Smoky Slow-Cooked Roman Beans 12.000

Renee Comet/Styled by Lisa Cherkasky for The Washington Post

Mar 19, 2008

Roman beans, also called borlotti or cranberry beans, turn a lovely pink in this preparation. Northern, kidney or black beans will work, too.

The truffle oil lends a bit of body and mystery; you'd swear there was bacon in these beans even though there isn't any. For a spicier dish, leave the seeds in the dried peppers.

The beans can be made up to 2 days in advance (and frozen, if desired). Reheat in the microwave or on the stove.

Servings: 12
  • 1 pound dried roman beans, such as Goya brand
  • 2 dried pasilla or ancho chili peppers
  • 1 large onion, chopped (1 1/2 cups)
  • 3 tablespoons chopped garlic (2 to 3 medium cloves)
  • 1 tablespoon instant espresso powder
  • 1 tablespoon truffle oil (optional)
  • 1/2 cup honey
  • 1 medium jalapeño pepper, stemmed and cut in half lengthwise; seeded for milder beans
  • 1 bay leaf
  • 1 teaspoon dried thyme leaves
  • 1 tablespoon powdered mustard
  • 1 teaspoon salt
  • 1/4 cup ketchup
  • 1 teaspoon smoky seasoning, such as Liquid Smoke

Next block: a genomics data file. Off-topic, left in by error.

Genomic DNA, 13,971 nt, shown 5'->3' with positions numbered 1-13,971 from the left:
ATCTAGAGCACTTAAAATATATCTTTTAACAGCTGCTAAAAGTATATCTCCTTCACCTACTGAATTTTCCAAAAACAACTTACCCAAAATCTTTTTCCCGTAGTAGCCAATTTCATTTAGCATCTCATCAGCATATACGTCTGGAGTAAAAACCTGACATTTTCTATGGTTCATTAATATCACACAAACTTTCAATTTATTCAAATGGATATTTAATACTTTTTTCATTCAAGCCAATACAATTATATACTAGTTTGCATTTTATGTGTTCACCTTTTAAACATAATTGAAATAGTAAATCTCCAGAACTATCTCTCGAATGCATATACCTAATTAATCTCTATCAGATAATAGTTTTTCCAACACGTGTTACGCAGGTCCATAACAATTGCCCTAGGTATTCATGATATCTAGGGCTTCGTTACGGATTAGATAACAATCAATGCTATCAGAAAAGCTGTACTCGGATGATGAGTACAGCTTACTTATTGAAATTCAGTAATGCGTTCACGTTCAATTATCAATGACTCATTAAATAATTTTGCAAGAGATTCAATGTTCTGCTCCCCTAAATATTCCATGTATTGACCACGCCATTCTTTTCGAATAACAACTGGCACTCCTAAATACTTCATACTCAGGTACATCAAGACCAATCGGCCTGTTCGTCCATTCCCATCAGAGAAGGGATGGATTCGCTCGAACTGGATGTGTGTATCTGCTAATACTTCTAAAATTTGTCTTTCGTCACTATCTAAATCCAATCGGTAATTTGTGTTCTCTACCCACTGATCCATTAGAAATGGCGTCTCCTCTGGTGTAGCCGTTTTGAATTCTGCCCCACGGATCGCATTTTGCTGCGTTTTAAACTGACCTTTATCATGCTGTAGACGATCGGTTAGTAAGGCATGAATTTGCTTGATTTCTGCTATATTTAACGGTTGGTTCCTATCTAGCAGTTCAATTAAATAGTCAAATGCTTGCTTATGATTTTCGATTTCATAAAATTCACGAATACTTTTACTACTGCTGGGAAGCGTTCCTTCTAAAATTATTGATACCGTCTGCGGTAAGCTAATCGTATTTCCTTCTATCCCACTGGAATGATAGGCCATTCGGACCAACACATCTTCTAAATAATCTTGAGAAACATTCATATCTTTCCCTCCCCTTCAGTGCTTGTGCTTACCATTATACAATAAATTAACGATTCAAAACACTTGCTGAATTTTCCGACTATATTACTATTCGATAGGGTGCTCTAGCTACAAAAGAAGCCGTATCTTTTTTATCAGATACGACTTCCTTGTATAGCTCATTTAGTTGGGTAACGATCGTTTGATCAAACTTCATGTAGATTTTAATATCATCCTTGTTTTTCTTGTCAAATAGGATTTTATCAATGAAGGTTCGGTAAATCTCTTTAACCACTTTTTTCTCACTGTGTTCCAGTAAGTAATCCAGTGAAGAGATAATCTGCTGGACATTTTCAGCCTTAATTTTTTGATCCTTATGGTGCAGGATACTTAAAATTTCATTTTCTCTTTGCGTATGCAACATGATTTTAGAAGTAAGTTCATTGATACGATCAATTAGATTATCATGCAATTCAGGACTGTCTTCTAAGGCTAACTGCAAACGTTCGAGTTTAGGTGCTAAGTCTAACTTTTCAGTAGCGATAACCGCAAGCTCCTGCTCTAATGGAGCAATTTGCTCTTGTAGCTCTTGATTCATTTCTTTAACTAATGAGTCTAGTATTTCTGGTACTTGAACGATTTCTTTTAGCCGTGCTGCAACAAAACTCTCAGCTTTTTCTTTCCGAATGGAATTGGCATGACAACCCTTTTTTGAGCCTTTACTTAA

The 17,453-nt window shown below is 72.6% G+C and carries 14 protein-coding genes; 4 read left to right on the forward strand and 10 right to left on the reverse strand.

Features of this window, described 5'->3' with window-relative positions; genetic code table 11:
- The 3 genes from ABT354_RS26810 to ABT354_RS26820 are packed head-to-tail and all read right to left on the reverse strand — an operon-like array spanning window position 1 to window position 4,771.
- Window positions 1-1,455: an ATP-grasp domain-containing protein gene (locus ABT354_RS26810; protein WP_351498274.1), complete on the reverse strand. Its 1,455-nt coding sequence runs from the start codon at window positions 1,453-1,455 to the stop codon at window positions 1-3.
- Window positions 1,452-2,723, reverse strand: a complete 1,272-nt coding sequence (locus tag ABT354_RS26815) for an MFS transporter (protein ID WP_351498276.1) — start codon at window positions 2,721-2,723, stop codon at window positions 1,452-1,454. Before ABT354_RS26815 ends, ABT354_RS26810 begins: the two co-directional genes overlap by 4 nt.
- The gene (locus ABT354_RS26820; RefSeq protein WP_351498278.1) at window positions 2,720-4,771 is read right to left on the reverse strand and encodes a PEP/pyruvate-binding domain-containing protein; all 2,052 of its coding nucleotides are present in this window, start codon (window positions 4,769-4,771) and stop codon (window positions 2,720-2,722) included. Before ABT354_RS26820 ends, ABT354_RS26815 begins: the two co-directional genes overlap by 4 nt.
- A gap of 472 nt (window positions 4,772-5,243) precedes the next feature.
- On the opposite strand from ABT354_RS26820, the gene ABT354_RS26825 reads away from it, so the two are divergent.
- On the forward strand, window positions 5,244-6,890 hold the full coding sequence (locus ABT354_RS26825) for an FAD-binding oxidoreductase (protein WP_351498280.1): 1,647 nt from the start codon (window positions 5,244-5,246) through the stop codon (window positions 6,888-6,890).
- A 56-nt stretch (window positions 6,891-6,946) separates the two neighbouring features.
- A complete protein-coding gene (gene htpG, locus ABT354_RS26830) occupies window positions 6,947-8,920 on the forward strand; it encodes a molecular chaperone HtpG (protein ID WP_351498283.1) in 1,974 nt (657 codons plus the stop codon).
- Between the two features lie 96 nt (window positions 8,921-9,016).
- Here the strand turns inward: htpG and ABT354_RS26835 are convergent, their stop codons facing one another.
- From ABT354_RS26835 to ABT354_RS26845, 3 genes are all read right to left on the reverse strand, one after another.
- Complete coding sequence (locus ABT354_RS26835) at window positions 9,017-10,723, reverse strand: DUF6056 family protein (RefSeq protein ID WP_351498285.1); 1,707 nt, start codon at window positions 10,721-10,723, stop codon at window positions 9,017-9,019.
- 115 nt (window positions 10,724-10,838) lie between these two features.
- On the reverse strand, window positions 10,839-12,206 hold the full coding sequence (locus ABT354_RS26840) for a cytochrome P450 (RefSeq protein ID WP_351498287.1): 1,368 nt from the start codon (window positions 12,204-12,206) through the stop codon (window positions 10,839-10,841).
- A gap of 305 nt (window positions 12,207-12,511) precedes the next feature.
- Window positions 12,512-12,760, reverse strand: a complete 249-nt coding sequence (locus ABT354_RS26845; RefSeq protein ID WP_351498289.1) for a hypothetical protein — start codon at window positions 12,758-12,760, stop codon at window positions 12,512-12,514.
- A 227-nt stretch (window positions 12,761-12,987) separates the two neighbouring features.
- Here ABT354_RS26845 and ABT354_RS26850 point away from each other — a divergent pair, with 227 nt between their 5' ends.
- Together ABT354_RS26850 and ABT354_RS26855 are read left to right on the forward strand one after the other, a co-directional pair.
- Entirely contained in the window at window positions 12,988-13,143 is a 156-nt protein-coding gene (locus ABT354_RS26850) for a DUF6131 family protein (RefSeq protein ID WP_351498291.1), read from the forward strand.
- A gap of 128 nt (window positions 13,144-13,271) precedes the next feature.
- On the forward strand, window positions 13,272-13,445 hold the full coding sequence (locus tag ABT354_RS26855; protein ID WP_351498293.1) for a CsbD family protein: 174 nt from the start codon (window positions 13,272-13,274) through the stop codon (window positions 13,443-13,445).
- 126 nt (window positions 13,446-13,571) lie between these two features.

• 1 cup water, plus more as needed
  • Brewed coffee (optional)


Soak the beans in cold water overnight. Drain and rinse them, discarding any foreign matter.

Bring a large pot of unsalted water to a boil over high heat; add the drained beans and cook for about 10 minutes, until almost tender (the beans will not be quite cooked through). Drain and place the beans in a 4- or 6-quart slow cooker.

Hold the dried peppers by their stems and suspend them over a low flame until they puff and char slightly. (This will take just a few seconds.) Cut off the stems and discard. Pour out and discard the seeds; add the dried peppers (whole) to the cooker. Add the onion, garlic, espresso powder, truffle oil if using, honey, jalapeno pepper, bay leaf, thyme, powdered mustard, salt, ketchup, smoky seasoning and water. Cover and cook the beans on low for 4 hours, stirring occasionally. The beans should still be slightly firm; cook them longer, if desired. If you prefer beans with more liquid, add water (or leftover brewed coffee) near the end of cooking. Discard the bay leaf before serving.

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Recipe Source

From Chef on Call columnist David Hagedorn.

Tested by David Hagedorn.

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